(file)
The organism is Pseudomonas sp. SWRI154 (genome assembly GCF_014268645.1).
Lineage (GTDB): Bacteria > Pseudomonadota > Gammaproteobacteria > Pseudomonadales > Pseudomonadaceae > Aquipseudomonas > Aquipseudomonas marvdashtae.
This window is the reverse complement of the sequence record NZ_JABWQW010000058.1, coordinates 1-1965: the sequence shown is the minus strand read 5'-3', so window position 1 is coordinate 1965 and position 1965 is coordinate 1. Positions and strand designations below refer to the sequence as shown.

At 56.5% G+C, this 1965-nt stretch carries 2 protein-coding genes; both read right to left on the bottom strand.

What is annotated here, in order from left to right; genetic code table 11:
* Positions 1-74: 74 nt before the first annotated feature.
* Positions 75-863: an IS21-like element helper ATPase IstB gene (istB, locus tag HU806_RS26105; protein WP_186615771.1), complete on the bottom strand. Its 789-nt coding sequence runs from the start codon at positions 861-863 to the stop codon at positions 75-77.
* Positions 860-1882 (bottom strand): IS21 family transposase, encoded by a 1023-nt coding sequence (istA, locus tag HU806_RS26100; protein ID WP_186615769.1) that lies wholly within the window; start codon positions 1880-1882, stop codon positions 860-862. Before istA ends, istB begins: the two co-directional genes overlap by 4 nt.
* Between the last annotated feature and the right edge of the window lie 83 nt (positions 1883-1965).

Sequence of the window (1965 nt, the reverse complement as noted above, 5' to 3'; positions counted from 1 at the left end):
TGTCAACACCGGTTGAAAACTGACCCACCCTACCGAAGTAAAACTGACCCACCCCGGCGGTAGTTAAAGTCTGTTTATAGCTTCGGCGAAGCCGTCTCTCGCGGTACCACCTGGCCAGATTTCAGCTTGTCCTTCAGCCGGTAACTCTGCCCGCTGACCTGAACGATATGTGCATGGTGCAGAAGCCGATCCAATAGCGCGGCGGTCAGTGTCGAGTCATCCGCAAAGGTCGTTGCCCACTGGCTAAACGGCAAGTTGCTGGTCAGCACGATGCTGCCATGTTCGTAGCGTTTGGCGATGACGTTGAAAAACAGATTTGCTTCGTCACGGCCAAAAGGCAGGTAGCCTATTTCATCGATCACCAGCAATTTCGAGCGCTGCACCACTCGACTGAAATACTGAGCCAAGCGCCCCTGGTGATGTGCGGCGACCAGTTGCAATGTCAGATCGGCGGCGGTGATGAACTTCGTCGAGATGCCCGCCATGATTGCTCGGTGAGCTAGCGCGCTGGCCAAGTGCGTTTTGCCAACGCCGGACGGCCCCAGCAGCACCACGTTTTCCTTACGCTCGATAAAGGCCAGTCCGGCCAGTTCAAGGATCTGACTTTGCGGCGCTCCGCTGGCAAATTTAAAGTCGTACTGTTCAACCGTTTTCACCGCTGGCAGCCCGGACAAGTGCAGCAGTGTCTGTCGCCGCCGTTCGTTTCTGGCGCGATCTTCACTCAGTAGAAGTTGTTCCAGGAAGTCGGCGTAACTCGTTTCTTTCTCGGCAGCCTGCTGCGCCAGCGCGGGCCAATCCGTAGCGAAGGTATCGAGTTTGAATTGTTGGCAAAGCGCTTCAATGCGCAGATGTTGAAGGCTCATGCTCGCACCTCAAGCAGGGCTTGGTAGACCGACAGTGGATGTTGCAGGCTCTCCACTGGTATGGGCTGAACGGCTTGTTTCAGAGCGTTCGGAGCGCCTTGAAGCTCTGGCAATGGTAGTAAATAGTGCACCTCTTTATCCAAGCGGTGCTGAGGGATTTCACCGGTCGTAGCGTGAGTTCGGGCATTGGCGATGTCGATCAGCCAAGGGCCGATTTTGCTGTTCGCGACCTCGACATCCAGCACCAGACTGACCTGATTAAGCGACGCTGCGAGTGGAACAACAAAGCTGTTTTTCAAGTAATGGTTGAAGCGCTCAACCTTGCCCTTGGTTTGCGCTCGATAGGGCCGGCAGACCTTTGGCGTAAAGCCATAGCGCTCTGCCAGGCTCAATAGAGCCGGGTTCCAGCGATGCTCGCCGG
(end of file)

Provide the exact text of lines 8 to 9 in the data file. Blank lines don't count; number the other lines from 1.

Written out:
* Positions 860-1882 (bottom strand): IS21 family transposase, encoded by a 1023-nt coding sequence (istA, locus tag HU806_RS26100; protein ID WP_186615769.1) that lies wholly within the window; start codon positions 1880-1882, stop codon positions 860-862. Before istA ends, istB begins: the two co-directional genes overlap by 4 nt.
* Between the last annotated feature and the right edge of the window lie 83 nt (positions 1883-1965).